February 13, 2008
Jan. 2008 Quick Links (IP Edition)
By Eric Goldman
Trademarks and Domain Names
* Adidas America, Inc. v. Payless Shoesource, Inc., 2007 WL 4482201 (D. Oregon Dec. 21, 2007). This case (1) discusses whether advice of counsel is a defense against willfulness in the trademark context, and (2) concludes that Oregon's state anti-dilution law is preempted by Bonito Boats.
* More evidence that price does affect brand perceptions: "A $90 wine tastes better than the same wine at $10."
* Visa Int'l Service Assoc. v. JSL Corp., No. 2:01-CV-00294, 2007 U.S. Dist. LEXIS 95334 (D. Nev. Dec. 27, 2007). The domain name "evisa.com" actually dilutes the Visa brand because it will disappoint people who enter the domain name looking for Visa. That's SO 1997!
* Salle v. Meadows, 6:07-cv-1089-Orl-31DAB (M.D. Fla. Dec. 17, 2007). A rare case interpreting 15 USC 1129, the law restricting the registration of domain names incorporating a person's name.
* The "Surf City" USA lawsuit between Huntington Beach and a Santa Cruz retailer has settled.
* I've seen this issue come up a few times now. Trademarks 1 and 2 are similar. A Google search for TM1 includes the question "Did you mean: TM2?" How might this prompt affect an infringement analysis?
* There has been a lot of domain name craziness in the past few weeks, and unfortunately I couldn't keep up with all of it. So a few brief remarks on two of the more interesting developments:
- First, NSI has admitted that it grabs domain names that people are researching, preventing the potential customers from using any other domain name registrar for 5 days and potentially helping swipers grab the domain name thereafter. NSI's practice is completely sleazy because of the unique retailing environment for domain names. Domain names are a single-item good that is being simultaneously and competitively sold by multiple retailers (the registrars)--but through this practice, NSI expands its inventory and simultaneously shrinks the inventory of competing retailers before NSI has actually made the sale. ICANN needs to shut down this type of inventory abuse NOW.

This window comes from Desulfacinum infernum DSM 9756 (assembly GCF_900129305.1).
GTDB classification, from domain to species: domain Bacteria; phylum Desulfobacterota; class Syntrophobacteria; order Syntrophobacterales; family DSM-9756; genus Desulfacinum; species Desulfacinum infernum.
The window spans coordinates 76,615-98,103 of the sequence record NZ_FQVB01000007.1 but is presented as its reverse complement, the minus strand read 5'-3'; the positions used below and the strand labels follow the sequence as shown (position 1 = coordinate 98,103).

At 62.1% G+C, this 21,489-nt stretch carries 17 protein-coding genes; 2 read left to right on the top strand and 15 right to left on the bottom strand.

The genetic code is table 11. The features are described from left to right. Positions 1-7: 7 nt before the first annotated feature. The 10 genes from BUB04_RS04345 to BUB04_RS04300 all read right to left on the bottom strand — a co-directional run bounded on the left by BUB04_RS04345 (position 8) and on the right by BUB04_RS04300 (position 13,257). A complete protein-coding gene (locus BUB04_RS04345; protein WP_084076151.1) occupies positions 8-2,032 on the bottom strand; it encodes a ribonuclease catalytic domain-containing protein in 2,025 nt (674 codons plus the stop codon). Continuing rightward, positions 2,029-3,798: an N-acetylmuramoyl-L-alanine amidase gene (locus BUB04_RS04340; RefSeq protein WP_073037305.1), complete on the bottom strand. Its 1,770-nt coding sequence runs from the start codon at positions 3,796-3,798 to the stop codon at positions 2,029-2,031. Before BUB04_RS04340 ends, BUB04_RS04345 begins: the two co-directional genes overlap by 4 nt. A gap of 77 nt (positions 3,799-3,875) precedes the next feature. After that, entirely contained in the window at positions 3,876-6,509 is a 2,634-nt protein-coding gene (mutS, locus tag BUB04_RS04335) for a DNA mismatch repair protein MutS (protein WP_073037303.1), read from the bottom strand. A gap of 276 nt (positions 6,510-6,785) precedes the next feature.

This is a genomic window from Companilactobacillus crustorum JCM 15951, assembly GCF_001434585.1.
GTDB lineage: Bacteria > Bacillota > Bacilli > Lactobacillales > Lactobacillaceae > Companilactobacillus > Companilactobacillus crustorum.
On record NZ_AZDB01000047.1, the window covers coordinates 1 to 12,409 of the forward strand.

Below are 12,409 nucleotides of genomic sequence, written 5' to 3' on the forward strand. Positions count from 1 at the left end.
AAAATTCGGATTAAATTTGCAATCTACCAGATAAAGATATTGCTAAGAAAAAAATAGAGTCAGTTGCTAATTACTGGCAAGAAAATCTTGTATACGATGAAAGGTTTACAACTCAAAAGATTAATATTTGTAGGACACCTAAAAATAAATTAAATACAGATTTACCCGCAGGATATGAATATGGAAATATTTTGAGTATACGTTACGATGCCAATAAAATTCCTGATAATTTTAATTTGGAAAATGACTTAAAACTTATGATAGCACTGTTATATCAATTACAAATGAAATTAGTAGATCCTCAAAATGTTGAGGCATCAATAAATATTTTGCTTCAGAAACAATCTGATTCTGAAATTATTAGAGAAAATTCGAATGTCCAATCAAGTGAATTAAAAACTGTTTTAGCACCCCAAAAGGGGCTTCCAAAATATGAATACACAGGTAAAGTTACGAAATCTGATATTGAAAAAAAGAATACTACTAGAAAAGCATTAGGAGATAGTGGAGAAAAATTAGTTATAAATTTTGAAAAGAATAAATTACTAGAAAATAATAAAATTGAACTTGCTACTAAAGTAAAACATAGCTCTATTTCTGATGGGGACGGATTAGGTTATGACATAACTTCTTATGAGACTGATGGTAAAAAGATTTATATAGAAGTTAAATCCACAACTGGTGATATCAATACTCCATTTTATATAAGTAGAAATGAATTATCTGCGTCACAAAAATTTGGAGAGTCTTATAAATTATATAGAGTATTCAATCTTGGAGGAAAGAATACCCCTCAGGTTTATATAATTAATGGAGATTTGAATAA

- Second, Google has announced that it will not provide AdSense ads (through its domain name parking program) to domain names that may be kited (i.e., repeatedly reregistered during the free 5 day trial period). That's great, Google, but why don't you simply say that you won't display ads on any domain names in the first 5 days of their registration? That policy change would kill domain name tasting, but Google's foot-dragging here makes me wonder just how much money Google is making from domain name tasting. C'mon Google, I think you can do better.
Copyright and File-Sharing
* Virgin Records v. Thompson (5th Cir. Jan. 4, 2008). Man improperly sued by the RIAA dragnet can't recover his attorneys' fees. This turns on the fact that he didn't respond to the pre-litigation contacts to turn over his adult daughter who did the file-sharing.
* Atlantic Recording Corp. v. Serrano, 2007 WL 4612921 (S.D. Cal. Dec. 28, 2007). The court rejects the trespass to chattels and CFAA claims of a P2P file sharer against the parties investigating him by checking out his share directory.
* Lots of action over takedown notices:
- The 10th Circuit says that a bogus takedown notice (in this case, an eBay NOCI under its VeRO program) supports jurisdiction in the targeted vendor's home court. Dudnikov v. Chalk & Vermilion Fine Arts, Inc., 2008 WL 217724 (10th Cir. Jan. 28, 2008). See related litigation from the same eBay vendor.
- For a contrary ruling, see Doe v. Geller, 2008 WL 314498 (N.D. Cal. Feb. 4, 2008).
- Colon v. Innovate! is a lawsuit initiated by an eBay seller that claimed an IP owner was misusing eBay's VeRO program to shut down his auctions (which were priced below the IP owner's minimum pricing program although the seller wasn't bound to the program). Innovate made an interesting tactical move (blunder?) to implead eBay into the lawsuit; eBay then countersued Innovate for sending bogus NOCIs.
* In a bizarre press release issued almost 2 months after the applicable ruling, John Dozier of the Dozier Internet Law Firm extolled the ruling in the 43sb.com case (a case the Dozier firm wasn't involved with) where the court suggested that cease-and-desist letters were copyrightable. This sparked yet another blogswarm on this topic; see, e.g., Paul Levy, Marc Randazza, Eugene Volokh, Frank Pasquale, Joe Gratz, 43sb.com, Ron Coleman, Overlawyered. It's clear this issue needs a more definitive resolution by the courts or the legislature. Fortunately, a number of people would welcome the opportunity to help Dozier test if his legal theory will fly in court. If you've been contacted by John Dozier threatening you for infringing the copyright in his firm's cease-and-desist letters and would be interested in help arranging an appropriate defense, please contact me.
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